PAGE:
“Trissiny, please! A little credit!” Yasmeen turned to her, putting on a faux-wounded look. “I am fashion shaming. Do you note, glancing about, that decolletage is not a widely used component of current styles? Clothing is communication. It is a powerful way to send a message, to express the very identity one chooses to cultivate. I know you are aware that the greatest effect of that silver armor is not its ability to protect you from arrows. It reveals a great deal about a woman if the only thing she can think to express is ‘hey, look at these!’”
“Heh,” Gabriel muttered, grinning. “Reveals.”
Trissiny gave him a long-suffering look. “And you almost got through a conversational mention of breasts without making an ass of yourself.”
“I know, right? Close save!”
“How dare you!” The shrill exclamation was loud enough to cut through the general pattern of lively conversation among the party-goers and drift up to the balcony above. In the sudden silence below, a path opened as socially-attuned aristocrats melted out of the way of Lady Araadia and the dark-suited figure of Velvet, the local Guild Underboss, who had appeared next to the tables and was in the process of selecting a canape.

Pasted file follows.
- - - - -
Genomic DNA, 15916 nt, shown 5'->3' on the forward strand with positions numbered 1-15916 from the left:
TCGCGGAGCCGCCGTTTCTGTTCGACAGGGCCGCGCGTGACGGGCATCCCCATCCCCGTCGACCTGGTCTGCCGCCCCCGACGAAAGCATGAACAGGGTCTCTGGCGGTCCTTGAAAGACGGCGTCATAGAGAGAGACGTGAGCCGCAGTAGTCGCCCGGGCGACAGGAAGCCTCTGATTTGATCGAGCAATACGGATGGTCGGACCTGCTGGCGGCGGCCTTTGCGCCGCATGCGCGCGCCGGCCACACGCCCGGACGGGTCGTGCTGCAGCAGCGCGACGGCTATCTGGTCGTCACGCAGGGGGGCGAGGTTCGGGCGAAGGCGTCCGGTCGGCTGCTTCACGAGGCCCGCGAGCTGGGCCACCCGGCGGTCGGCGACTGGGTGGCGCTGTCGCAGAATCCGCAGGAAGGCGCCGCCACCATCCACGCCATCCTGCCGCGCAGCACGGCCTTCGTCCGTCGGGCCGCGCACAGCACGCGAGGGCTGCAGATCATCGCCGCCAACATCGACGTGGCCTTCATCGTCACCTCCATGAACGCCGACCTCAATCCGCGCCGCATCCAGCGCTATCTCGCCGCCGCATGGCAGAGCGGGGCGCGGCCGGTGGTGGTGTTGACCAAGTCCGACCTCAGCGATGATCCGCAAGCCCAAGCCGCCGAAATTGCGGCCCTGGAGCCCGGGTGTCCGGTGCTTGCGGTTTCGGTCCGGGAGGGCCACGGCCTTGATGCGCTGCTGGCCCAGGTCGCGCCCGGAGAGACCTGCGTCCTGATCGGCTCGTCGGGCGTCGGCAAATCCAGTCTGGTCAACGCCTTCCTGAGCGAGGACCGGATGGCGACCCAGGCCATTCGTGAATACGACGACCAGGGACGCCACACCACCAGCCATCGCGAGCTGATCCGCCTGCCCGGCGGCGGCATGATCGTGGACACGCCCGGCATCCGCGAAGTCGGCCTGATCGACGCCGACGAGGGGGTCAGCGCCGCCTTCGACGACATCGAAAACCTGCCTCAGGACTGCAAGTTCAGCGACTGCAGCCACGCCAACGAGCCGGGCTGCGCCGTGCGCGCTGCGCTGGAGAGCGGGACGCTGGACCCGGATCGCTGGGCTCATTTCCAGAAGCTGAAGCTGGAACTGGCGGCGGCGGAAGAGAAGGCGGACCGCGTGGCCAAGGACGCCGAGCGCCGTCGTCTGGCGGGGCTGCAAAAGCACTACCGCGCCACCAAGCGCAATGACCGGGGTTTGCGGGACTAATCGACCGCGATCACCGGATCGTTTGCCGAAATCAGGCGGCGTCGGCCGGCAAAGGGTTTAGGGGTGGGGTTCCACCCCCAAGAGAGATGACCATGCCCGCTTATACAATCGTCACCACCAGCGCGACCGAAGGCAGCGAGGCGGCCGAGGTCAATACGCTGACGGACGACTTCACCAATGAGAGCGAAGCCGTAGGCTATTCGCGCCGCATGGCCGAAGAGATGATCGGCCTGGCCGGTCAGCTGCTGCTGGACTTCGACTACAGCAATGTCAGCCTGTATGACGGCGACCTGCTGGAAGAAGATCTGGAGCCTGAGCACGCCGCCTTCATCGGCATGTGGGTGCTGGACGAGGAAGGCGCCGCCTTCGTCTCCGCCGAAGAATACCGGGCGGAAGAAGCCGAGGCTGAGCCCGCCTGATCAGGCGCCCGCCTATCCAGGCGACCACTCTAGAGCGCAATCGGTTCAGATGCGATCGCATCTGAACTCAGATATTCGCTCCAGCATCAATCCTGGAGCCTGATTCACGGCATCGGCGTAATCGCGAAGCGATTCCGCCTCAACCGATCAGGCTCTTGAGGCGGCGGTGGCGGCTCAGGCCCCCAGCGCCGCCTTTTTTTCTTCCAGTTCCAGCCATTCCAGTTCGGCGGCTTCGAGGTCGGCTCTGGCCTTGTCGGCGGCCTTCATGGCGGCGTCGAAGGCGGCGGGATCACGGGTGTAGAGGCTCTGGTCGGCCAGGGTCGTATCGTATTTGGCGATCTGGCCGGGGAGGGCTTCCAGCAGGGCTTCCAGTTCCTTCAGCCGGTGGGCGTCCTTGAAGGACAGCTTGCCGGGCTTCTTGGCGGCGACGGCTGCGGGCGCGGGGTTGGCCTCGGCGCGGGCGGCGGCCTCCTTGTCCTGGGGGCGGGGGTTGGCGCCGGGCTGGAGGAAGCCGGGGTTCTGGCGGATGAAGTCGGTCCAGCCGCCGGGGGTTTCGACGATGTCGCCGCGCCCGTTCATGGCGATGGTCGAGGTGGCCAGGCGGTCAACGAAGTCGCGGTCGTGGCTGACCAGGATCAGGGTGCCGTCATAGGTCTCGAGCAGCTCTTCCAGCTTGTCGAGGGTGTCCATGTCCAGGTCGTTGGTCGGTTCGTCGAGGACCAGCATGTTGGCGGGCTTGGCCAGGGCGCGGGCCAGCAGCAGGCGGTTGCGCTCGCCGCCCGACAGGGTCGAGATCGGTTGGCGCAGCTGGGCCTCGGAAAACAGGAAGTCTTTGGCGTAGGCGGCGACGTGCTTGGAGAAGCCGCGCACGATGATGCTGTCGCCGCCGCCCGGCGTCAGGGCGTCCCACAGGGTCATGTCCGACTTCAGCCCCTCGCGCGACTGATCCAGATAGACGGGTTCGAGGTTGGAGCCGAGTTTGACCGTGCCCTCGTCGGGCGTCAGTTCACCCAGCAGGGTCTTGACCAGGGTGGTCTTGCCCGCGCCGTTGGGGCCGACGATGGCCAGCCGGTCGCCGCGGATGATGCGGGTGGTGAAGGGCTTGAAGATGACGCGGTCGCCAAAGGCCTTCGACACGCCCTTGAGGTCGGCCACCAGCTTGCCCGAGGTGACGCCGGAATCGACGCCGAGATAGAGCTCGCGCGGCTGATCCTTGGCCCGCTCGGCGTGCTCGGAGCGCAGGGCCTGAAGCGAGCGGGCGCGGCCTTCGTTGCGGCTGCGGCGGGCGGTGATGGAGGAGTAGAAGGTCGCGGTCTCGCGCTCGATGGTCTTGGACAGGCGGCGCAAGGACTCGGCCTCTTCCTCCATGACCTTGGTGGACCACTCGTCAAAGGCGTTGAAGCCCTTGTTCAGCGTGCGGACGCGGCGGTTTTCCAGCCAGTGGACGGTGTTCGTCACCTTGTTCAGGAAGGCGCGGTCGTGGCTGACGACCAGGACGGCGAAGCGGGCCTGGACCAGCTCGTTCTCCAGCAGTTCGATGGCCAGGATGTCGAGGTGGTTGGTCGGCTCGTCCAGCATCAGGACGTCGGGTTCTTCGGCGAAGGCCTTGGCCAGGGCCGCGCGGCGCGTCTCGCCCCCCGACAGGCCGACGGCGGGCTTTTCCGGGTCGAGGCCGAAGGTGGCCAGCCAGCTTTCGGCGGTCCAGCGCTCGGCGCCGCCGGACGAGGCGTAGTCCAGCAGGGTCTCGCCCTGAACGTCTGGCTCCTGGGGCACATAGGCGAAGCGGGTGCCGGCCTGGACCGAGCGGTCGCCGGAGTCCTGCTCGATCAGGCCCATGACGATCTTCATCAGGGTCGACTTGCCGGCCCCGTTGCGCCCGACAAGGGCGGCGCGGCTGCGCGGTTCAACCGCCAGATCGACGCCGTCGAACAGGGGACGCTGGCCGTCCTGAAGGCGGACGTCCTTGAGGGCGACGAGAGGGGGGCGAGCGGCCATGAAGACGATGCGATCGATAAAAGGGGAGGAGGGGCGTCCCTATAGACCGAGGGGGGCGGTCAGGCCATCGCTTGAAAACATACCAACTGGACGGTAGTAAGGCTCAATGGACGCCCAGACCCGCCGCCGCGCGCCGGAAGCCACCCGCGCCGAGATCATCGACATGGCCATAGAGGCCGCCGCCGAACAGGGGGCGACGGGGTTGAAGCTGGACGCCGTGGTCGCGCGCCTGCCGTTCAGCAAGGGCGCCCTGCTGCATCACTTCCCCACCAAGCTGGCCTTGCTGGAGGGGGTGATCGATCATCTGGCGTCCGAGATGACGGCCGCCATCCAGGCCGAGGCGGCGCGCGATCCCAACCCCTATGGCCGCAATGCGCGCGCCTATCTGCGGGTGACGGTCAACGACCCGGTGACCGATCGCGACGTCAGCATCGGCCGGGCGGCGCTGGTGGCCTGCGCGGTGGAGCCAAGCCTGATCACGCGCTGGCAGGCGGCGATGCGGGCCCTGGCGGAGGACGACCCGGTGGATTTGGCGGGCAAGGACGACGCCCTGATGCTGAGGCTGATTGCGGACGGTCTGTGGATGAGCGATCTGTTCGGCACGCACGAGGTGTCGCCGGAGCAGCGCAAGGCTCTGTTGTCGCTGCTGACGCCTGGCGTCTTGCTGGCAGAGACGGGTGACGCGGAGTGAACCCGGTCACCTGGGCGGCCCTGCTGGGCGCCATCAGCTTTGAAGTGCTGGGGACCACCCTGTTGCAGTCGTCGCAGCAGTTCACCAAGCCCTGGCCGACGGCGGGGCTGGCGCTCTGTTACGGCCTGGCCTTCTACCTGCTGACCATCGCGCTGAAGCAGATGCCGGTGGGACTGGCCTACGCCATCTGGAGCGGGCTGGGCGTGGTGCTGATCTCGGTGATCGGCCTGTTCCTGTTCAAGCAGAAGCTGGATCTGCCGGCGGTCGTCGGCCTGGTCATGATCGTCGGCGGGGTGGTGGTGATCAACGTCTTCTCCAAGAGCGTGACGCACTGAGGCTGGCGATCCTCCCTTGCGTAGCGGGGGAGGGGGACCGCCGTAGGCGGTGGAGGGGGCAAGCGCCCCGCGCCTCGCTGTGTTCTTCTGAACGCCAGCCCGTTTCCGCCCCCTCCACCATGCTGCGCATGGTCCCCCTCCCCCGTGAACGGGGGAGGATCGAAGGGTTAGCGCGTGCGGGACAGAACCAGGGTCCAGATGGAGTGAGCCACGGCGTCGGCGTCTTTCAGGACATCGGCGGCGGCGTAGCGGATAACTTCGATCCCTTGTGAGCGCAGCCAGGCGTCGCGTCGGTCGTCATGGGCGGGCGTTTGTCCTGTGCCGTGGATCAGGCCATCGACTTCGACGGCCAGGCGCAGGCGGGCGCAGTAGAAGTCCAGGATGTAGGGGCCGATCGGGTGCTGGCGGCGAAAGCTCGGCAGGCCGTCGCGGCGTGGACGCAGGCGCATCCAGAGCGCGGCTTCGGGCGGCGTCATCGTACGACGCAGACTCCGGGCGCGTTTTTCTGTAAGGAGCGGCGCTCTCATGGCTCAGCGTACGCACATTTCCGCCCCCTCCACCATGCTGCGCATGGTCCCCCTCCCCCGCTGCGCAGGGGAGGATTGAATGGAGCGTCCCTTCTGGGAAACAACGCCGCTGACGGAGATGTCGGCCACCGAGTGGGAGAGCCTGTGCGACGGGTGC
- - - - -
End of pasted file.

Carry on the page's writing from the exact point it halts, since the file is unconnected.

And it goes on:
“And that’s our cue,” Gabriel said, pushing back from the rail. “Wish us luck!”
“You don’t need it, my dears,” Yasmeen assured them with a smirk of pure mischief. “Just be yourselves.”
He gallantly offered Trissiny his arm. “My lady?”
“I’m only not smacking you because I want your hair still relatively presentable when we get down there,” she informed him, turning and making for the main stairs, in the opposite direction from the discreet servant’s staircase by which they had reached the balcony. He laughed, falling into step beside her.
The sound of the ongoing row faded as they descended the stairwell, then grew again when they were closer to the bottom floor. While on the stairs, Gabriel withdrew the twisted black wand from inside his coat and extended it to its full length, using the scythe like a walking stick. Somehow, the rhythmic thump of its shaft against the floor was ominous even to her.